Yes, greater investment *could* (a) give greater returns and (b) improve efficiency in providing the 'service' they claim to give 'customers'.

But ONLY if it is spent on the things which would lead to those benefits (rather than pet projects and politically acceptable claptrap) - which in turn requires two things visibly missing now:
* A clear set of plans intended to deliver 3/5/10-year strategic targets (with established priorities to assist with determining any changes along the way);
* An equally clear set of metrics that are published openly every 6 months (with accountability to an independent Review board and with responsibility for the accuracy of those figures laid at the desk of individual HMRC honchos).

Of course some experienced time-servers will find ways to undermine elements of that brave new world, but it would make it harder for the dissembling to remain hidden and just might 'encourager les autres'!

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Replying to FactChecker:
paddle steamer
By DJKL
09th Feb 2024 20:31

Investment in Education, Education, Education- they need to train their staff far better and once trained give them good reason to remain Civil Servants, the rest is mere window dressing.

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Replying to DJKL:
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By FactChecker
09th Feb 2024 21:41

Yup. 'twas ever thus - and not only in the public sector.

The reason I proposed the 'plans and measurements' is simply because that's the language that the public sector understands (or used to once upon a time), as they can't rely on market forces like (most of) the private sector.
And, again, they *used* to be happy with the concept of independent assessment - although they've developed a tendency to undermine that with non-independent committees and quasi-quangos.

But you're right ... if you can stop senior political/personal interference in setting priorities, then *all* you've got to do is basic HR (resource with the competences needed / train the essential additional skills / provide an environment in which the individual feels they can develop - and where successes are acknowledged & screw-ups are seen as an opportunity to improve, not merely blame).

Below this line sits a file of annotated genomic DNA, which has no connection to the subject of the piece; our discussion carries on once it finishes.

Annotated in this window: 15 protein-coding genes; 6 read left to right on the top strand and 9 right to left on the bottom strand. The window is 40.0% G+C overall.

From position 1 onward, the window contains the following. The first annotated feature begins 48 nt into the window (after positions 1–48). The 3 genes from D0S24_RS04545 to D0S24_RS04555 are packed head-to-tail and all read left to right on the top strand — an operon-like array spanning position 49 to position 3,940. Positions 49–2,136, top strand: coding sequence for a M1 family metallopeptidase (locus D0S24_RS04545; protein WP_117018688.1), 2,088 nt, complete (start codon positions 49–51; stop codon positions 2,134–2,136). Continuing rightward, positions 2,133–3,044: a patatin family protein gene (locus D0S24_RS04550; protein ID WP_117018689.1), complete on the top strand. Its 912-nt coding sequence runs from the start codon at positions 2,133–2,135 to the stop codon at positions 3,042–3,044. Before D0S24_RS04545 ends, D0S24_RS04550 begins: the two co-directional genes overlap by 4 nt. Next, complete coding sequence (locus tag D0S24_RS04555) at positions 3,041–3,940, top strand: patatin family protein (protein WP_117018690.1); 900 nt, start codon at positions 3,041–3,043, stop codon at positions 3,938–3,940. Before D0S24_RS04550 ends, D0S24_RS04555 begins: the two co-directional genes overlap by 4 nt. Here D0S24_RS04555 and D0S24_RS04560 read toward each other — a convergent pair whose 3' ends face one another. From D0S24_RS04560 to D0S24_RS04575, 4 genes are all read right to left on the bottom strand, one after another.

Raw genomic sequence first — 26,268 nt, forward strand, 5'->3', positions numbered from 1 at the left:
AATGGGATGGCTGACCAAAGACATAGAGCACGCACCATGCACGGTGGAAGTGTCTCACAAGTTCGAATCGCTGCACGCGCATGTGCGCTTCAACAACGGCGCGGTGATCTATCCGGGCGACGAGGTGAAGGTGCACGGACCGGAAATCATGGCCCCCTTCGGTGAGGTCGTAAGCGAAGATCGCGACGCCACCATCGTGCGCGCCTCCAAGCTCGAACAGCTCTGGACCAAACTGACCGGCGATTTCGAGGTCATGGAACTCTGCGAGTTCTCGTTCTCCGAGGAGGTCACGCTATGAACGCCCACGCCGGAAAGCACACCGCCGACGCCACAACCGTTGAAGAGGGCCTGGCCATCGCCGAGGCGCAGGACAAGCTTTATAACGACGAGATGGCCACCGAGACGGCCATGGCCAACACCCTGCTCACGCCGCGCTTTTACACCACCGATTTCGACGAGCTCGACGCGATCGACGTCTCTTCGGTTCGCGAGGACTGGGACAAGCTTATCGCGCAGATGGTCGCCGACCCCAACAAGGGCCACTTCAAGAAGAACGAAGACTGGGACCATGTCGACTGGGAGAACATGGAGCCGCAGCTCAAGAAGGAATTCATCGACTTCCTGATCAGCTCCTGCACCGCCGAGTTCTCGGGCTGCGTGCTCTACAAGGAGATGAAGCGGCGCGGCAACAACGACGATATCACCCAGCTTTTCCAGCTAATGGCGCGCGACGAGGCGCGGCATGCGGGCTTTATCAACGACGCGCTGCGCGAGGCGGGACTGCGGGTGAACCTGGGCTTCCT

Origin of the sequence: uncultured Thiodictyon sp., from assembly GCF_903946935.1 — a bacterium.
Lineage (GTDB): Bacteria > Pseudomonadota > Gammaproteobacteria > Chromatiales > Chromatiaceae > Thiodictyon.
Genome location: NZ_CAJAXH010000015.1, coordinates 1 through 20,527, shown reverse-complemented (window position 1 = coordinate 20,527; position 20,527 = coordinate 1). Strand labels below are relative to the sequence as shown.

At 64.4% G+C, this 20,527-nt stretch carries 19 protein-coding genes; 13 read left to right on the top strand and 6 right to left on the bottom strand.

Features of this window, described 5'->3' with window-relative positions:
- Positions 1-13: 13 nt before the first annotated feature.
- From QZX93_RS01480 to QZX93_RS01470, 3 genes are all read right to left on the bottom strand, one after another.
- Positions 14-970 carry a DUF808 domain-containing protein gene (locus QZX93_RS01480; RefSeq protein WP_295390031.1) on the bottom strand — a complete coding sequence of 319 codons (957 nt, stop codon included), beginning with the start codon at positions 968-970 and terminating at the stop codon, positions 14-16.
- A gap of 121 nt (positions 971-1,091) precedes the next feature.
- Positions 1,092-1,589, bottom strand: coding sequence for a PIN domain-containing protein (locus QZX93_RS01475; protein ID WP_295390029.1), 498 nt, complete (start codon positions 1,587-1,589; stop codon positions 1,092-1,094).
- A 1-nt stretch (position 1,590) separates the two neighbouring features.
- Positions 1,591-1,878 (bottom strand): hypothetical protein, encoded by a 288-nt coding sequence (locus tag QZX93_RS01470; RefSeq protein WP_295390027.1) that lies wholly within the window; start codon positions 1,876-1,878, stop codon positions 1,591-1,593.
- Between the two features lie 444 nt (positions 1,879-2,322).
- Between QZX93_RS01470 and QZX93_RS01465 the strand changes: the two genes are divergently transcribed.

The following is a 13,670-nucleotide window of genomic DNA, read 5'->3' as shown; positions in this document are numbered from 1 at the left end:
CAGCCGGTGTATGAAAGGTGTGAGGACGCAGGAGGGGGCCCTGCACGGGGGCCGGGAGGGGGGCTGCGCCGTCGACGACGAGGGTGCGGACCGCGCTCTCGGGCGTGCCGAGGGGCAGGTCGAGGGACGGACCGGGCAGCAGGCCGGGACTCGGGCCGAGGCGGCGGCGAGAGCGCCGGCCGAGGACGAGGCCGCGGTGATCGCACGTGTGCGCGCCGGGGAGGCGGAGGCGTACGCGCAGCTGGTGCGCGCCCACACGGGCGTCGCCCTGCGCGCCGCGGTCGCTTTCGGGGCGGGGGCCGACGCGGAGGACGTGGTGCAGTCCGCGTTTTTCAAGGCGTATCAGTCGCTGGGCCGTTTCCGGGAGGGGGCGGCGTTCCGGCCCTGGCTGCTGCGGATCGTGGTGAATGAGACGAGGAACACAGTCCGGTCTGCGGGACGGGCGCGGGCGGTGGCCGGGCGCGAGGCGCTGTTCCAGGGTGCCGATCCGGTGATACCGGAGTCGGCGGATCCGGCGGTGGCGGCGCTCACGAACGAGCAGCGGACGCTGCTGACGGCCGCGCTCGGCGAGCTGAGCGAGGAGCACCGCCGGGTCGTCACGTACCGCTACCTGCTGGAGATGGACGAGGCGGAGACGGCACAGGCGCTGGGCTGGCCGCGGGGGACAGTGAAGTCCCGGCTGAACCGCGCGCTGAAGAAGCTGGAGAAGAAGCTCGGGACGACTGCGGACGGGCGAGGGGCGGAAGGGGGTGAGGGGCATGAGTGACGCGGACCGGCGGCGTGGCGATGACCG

Easy it ain't, but countless organisations manage this (at least adequately) whilst HMRC is (like a rogue nation) illustrative only of decay & senior incompetence.

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VAT
By Jason Croke
10th Feb 2024 22:03

Best investment HMRC needs is in new leadership, Harra has no care or respect for taxpayers or tax agents or even his own employyees, he's just cutting staff and pretending that digital will fill the gap.

Once HMRC stops pretending all is well and that in reality the ship has hit an iceberg and is going down, then HMRC might be able to correct it's course to a better outcome.

It makes no sense to cut the budget of the only agency that collects revenue needed to run the Country.

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Replying to Jason Croke:
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By djtax
14th Feb 2024 10:08

I agree the Harra era has not been good. The problem though is who comes next? The current number 2 is even more fervent than Harra that all things digital are the magical perfect way forward - and unlike Harra she does not have a background career in tax......

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By Mr J Andrews
12th Feb 2024 14:17

Do I detect, from Frank Haskew's call, a much needed return to ''Working Together'' ? This is surely the investment step needed to restore this failed Govt. Dept. to some sort of respectability - and productive service.
Whichever way you look at the ''poor service standards'' and in particular the ''barrier'' in Matthew's opener, the issue keeps reverting to one stumbling block - Harra.
Frank also mentions ''accountability''. Make as many calls , manifestoes , recommendations as you would wish. Things ain't gonna change whilst the buck doesn't stop with an incompetent incumbent.

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Replying to Mr J Andrews:
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By FactChecker
12th Feb 2024 18:05

Now there's a blast from the past ... ''Working Together'' ... and highly apposite.

I seem to recall at one of the final meetings (well before the convenient excuse of Covid appeared) that the 'reasoning' for winding down the face-to-face groups was that 'digital is where we're headed'!
Despite all the obvious protestations (it doesn't help maintain local relationships and makes it easier for HMRC to ignore uncomfortable issues, plus you don't get the 'interactivity' that historically had produced win:win solutions) - they eventually admitted it was simply that funding had been withdrawn for this 'non-core' activity.

It would be nice (and more likely to be productive) if someone has seen the error of that decision - but my ability to hold my breath whilst waiting is getting poorer!